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PHOTOGRAPHY TOUR IN NEPAL

Everyone's in Nepal - Magnificent Mountains View, exciting wildlife safari, thousands of year's temples, ethnic peoples and unforgetable festivals all make winning subjects. But beware of experiencing your trip through a lens. The camera can provide great memories, but don't hesitate to put it away when it's getting in the way of the real thing .

Equipment of Photography
The first rule of packing photo gear is to keep it to what you can realistically carry. For many travellers, this will mean sticking to a pocket-sized point-and-shoot model with a built-in flash. These cameras are unobtrusive, lightweight and easy to use, and the digital ones make it particularly easy to send pictures home by Internet. The drawback is a lack of versatility, since the lens only zooms so much, and you can't usually override the automatic functions.

Bringing an SLR (single lens reflex) camera involves a tradeoff between higher performance versus extra bulk and security precautions. To get the most out of your SLR you'll want a decent selection of accessories. Zoom lenses lighten your load, minimize lens changes and give you a whole range of focal distances to choose from. Two or three should do it: something in the 35-80mm range, an 80-200mm, and a wide angle (24mm or even 20mm). On longer lenses, the lower the f-stop available, the more flexibility you'll have but the greater the bulk (and price). It's also good to have polarizing or split-density filters to cut down on glare, plus UV filters to protect lenses. A flash is useful for filling in shadows, and a tripod for long exposures. And if you're carrying all that booty, you'll want to make sure it's protected in some sort of bag - either over the shoulder, strapped to the chest or around the waist - which you shouldn't let out of your sight.

In some situations a cheap disposable camera (sold in tourist areas) may be your best bet. On a raft trip, for example, you can take pictures with a disposable without worrying about ruining it in the water, whereas a regular camera will have to be kept stowed away in a storage box most of the time while on the river.

If you're thinking of buying a camera for your trip to Nepal, you might consider waiting until you get there, since equipment is quite reasonably priced in Kathmandu. Shops there also sell most camera accessories - batteries, lens filters, tripods - but it's probably best to bring these with you just in case they don't have the exact thing you need. Remember that batteries go flat more quickly in cold temperatures.

Most major brands of film (prints and slides) are easily obtainable in Nepal's tourist areas, and prices are about the same as or even cheaper than back home. Off the beaten track, though, the selection is pretty thin. Have a selection of both fast (ASA/ISO 200-400) and slow (100, 64 or even 25) film on hand to deal with different conditions.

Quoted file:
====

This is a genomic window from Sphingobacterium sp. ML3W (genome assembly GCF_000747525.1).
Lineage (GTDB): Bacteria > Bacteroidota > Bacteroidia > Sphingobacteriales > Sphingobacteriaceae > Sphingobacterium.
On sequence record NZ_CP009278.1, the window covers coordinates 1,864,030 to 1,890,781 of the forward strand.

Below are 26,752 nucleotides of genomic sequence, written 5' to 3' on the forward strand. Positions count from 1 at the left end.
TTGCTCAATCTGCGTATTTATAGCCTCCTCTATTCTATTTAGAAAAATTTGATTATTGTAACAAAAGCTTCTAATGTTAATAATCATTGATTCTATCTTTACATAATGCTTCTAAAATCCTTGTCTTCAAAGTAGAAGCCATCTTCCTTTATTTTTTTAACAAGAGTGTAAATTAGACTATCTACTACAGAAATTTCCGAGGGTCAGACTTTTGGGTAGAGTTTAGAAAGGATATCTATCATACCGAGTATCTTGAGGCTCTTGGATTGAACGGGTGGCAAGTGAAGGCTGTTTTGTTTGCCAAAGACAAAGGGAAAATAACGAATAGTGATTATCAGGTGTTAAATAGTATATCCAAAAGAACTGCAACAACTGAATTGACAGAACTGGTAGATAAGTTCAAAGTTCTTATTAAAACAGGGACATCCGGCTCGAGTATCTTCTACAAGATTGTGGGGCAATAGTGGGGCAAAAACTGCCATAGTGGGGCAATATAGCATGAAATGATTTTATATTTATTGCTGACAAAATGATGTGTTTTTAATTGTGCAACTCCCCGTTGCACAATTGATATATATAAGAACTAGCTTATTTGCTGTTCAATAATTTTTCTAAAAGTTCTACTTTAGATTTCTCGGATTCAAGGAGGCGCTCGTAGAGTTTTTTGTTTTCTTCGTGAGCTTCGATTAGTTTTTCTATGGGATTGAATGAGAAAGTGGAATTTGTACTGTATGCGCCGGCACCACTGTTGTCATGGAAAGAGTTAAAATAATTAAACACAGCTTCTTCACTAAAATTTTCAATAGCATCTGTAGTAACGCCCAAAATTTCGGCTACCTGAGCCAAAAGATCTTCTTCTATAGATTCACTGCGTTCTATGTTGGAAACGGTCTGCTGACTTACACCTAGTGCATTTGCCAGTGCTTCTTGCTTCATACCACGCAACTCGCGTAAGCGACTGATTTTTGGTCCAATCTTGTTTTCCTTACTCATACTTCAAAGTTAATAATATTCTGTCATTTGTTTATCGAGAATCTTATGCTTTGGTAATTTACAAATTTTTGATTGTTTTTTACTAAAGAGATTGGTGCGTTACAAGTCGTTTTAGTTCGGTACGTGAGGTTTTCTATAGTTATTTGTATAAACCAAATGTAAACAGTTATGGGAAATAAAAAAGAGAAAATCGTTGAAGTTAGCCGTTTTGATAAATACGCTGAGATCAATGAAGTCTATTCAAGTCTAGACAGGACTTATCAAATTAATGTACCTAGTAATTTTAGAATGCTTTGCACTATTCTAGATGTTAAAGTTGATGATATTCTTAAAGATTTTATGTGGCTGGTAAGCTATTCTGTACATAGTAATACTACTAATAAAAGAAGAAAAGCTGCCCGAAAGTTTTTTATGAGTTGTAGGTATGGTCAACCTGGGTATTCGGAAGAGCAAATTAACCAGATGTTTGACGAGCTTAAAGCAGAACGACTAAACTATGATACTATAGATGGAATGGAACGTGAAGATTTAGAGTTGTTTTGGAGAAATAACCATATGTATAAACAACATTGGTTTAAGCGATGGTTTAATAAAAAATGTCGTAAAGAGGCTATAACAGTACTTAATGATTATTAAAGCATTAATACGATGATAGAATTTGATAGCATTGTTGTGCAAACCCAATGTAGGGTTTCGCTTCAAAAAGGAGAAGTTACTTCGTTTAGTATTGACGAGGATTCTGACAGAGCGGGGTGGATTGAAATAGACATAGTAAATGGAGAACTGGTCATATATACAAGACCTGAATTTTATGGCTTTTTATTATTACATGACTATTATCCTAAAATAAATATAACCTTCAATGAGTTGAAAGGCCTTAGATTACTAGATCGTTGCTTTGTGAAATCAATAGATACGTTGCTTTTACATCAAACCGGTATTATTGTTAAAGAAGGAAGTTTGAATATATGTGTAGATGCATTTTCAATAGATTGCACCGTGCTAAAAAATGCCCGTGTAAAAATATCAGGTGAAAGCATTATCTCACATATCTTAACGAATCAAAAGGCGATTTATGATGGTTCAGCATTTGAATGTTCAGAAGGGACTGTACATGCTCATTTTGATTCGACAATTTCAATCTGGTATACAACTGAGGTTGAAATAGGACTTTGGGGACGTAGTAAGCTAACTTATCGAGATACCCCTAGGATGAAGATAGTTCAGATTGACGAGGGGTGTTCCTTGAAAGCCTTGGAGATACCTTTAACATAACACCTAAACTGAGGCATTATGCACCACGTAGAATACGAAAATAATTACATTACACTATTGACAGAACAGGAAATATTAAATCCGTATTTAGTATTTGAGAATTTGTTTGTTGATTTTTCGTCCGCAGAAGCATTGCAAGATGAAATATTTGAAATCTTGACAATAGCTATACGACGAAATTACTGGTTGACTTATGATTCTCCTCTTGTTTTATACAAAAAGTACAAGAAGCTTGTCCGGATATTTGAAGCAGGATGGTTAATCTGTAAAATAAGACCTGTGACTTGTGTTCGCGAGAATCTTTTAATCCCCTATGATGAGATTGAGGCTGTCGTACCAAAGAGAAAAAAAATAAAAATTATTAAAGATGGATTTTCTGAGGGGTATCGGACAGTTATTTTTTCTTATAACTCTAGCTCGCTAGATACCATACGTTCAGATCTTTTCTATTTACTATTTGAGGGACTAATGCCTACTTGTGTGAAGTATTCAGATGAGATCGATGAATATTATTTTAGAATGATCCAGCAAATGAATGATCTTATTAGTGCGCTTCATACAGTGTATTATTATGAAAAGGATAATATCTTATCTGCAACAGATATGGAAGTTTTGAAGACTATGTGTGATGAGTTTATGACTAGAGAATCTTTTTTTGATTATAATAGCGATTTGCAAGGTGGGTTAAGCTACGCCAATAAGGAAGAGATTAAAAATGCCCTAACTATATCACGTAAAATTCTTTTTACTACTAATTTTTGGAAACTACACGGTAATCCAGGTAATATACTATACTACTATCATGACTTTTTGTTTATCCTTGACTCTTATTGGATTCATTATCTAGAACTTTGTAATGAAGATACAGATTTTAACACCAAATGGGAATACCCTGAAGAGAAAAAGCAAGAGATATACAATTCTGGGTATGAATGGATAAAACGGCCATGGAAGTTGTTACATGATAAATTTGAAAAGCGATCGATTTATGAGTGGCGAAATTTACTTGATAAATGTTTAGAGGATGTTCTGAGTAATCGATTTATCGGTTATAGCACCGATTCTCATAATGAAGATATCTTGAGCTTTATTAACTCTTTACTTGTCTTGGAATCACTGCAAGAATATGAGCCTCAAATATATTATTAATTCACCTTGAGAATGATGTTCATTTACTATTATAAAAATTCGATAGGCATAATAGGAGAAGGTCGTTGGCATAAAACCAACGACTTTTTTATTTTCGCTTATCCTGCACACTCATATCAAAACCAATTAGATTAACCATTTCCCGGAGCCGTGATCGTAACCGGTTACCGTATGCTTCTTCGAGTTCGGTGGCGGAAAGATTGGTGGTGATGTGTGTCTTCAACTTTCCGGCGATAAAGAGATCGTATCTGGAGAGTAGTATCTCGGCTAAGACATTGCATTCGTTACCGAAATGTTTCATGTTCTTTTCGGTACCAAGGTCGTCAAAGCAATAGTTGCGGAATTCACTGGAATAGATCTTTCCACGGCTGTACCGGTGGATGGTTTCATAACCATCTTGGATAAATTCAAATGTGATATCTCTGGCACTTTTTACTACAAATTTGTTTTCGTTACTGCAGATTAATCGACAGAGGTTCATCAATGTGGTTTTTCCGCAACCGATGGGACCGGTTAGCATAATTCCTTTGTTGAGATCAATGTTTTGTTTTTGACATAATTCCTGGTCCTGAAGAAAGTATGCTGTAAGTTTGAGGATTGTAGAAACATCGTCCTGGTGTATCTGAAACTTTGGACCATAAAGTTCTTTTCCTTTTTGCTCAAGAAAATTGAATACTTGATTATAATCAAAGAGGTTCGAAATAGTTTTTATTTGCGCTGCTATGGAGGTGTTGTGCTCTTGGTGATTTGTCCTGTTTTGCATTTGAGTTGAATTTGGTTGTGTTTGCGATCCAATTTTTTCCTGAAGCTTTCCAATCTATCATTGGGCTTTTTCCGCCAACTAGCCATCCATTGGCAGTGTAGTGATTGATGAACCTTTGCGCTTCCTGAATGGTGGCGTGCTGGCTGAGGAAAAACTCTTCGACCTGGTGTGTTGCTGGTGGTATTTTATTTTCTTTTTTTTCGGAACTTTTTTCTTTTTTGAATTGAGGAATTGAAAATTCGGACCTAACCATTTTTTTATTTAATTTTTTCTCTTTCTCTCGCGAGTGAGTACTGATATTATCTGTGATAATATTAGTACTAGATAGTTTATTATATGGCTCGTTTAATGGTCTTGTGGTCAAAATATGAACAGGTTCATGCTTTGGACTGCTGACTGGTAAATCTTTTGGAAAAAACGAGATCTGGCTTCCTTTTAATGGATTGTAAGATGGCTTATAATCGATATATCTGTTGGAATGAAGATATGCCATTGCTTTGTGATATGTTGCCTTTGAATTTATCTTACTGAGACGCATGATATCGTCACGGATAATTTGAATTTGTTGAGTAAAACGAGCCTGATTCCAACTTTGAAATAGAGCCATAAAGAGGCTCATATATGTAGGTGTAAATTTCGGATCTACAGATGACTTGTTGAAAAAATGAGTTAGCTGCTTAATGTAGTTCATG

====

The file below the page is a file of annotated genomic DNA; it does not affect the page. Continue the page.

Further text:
If you're bringing film into the country, pack it in a lead bag (available in camera shops) or carry it as hand baggage and have it hand-checked - new airport X-ray machines are coming into service worldwide that are programmed to turn up the power if they spot suspicious-looking items, and this can fog film (high-speed film is more vulnerable).
Labs in the main cities and towns process most types of film; they usually do an okay job with prints, but can't be trusted with slides. Have important photos processed outside Nepal if possible.

All the comments about bulk and security for still cameras apply even more so to video cameras. Note that you have to pay a steep extra fee to bring a video camera into certain parks and signts. Nepal's electricity is 220V/50 cycles, which means North Americans won't be able to recharge battery packs without an adapter (available locally).

Technique
People always make good photos, but please be sensitive. Always ask them first, and if they say no, don't press it. Try to make photography a fun, two-way process: let people take pictures of their friends, or of you with their friends. It also helps if you can show pictures of your own family or home. Take time to establish intimacy, rather than just barging in and "taking" pictures. Unless you have got a Polaroid, don't mislead people into thinking they will get an instant portrait of themselves. Never offer money, if someone demands for a photo, just put the camera away - this is a form of begging and should be discouraged. Never photograph masked festival dancers, who are believed to embody the deities they represent. Don't use a flash in a temple while someone is worshipping.

Postcard-perfect shots of scenery with clear blue skies are not always the ones that stand out when you get home. Clouds, fog and rain often add more drama. Look for unusual images, things you have never seen before. Rather than trying to make big, sweeping statements with your photos, try zooming in on details that capture something essential about the scene or culture. Go for action shots that will serve as a springboard for a story.

Light levels and contrast can be very high on sunny days in Nepal - especially at high elevations. To get around this, plan on doing most of your shooting in the early morning or late afternoon. Tones are especially mellow at these times, producing the best results, and in any case some of the most interesting scenes occur just after dawn. If you can't avoid midday conditions, use a flash to fill in shadows on faces, especially if the subject is relatively dark against a bright background. To get the correct exposure without a flash, walk up close or zoom in, so the subject fills the frame, before reading the meter. For snow shots, meter off something of a neutral shade, like your hand or the darkest part of the sky.

 
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